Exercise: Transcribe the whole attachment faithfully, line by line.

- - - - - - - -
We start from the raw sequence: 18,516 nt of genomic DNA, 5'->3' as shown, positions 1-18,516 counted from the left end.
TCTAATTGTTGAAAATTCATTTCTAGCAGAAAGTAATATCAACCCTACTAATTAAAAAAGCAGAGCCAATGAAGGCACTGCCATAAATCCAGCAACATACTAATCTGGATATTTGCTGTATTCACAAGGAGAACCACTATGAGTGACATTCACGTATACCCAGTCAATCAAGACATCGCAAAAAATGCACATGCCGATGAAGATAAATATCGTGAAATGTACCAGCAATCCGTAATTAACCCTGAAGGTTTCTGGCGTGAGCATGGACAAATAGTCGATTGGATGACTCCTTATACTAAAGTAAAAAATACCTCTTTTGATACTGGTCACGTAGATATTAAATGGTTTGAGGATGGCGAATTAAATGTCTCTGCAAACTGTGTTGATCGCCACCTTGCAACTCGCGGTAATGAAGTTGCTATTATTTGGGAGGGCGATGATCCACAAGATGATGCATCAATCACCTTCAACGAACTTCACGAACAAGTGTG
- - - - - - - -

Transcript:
We start from the raw sequence: 18,516 nt of genomic DNA, 5'->3' as shown, positions 1-18,516 counted from the left end.
TCTAATTGTTGAAAATTCATTTCTAGCAGAAAGTAATATCAACCCTACTAATTAAAAAAGCAGAGCCAATGAAGGCACTGCCATAAATCCAGCAACATACTAATCTGGATATTTGCTGTATTCACAAGGAGAACCACTATGAGTGACATTCACGTATACCCAGTCAATCAAGACATCGCAAAAAATGCACATGCCGATGAAGATAAATATCGTGAAATGTACCAGCAATCCGTAATTAACCCTGAAGGTTTCTGGCGTGAGCATGGACAAATAGTCGATTGGATGACTCCTTATACTAAAGTAAAAAATACCTCTTTTGATACTGGTCACGTAGATATTAAATGGTTTGAGGATGGCGAATTAAATGTCTCTGCAAACTGTGTTGATCGCCACCTTGCAACTCGCGGTAATGAAGTTGCTATTATTTGGGAGGGCGATGATCCACAAGATGATGCATCAATCACCTTCAACGAACTTCACGAACAAGTGTG